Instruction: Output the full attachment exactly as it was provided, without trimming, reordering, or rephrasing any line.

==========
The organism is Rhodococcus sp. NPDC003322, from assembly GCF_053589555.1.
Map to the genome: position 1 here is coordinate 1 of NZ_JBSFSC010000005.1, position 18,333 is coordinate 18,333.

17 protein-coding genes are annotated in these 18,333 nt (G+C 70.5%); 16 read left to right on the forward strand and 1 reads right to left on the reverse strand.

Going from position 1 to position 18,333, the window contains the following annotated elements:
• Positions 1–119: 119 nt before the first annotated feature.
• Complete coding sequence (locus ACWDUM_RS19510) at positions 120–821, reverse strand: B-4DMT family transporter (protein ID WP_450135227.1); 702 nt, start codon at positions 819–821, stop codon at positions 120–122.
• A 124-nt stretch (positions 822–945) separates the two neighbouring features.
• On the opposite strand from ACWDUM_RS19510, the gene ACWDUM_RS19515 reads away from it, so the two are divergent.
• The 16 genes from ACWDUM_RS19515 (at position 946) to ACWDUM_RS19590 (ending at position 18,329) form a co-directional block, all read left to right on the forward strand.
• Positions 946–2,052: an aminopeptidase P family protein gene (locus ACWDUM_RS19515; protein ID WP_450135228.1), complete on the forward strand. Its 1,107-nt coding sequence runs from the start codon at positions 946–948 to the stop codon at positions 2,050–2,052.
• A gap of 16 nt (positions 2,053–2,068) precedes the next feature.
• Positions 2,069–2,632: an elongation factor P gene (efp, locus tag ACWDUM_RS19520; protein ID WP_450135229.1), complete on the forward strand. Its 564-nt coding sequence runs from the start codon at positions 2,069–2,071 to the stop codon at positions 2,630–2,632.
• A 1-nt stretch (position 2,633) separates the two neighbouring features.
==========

The organism is Rhodococcus sp. NPDC003322, from assembly GCF_053589555.1.
Map to the genome: position 1 here is coordinate 1 of NZ_JBSFSC010000005.1, position 18,333 is coordinate 18,333.

17 protein-coding genes are annotated in these 18,333 nt (G+C 70.5%); 16 read left to right on the forward strand and 1 reads right to left on the reverse strand.

Going from position 1 to position 18,333, the window contains the following annotated elements:
• Positions 1–119: 119 nt before the first annotated feature.
• Complete coding sequence (locus ACWDUM_RS19510) at positions 120–821, reverse strand: B-4DMT family transporter (protein ID WP_450135227.1); 702 nt, start codon at positions 819–821, stop codon at positions 120–122.
• A 124-nt stretch (positions 822–945) separates the two neighbouring features.
• On the opposite strand from ACWDUM_RS19510, the gene ACWDUM_RS19515 reads away from it, so the two are divergent.
• The 16 genes from ACWDUM_RS19515 (at position 946) to ACWDUM_RS19590 (ending at position 18,329) form a co-directional block, all read left to right on the forward strand.
• Positions 946–2,052: an aminopeptidase P family protein gene (locus ACWDUM_RS19515; protein ID WP_450135228.1), complete on the forward strand. Its 1,107-nt coding sequence runs from the start codon at positions 946–948 to the stop codon at positions 2,050–2,052.
• A gap of 16 nt (positions 2,053–2,068) precedes the next feature.
• Positions 2,069–2,632: an elongation factor P gene (efp, locus tag ACWDUM_RS19520; protein ID WP_450135229.1), complete on the forward strand. Its 564-nt coding sequence runs from the start codon at positions 2,069–2,071 to the stop codon at positions 2,630–2,632.
• A 1-nt stretch (position 2,633) separates the two neighbouring features.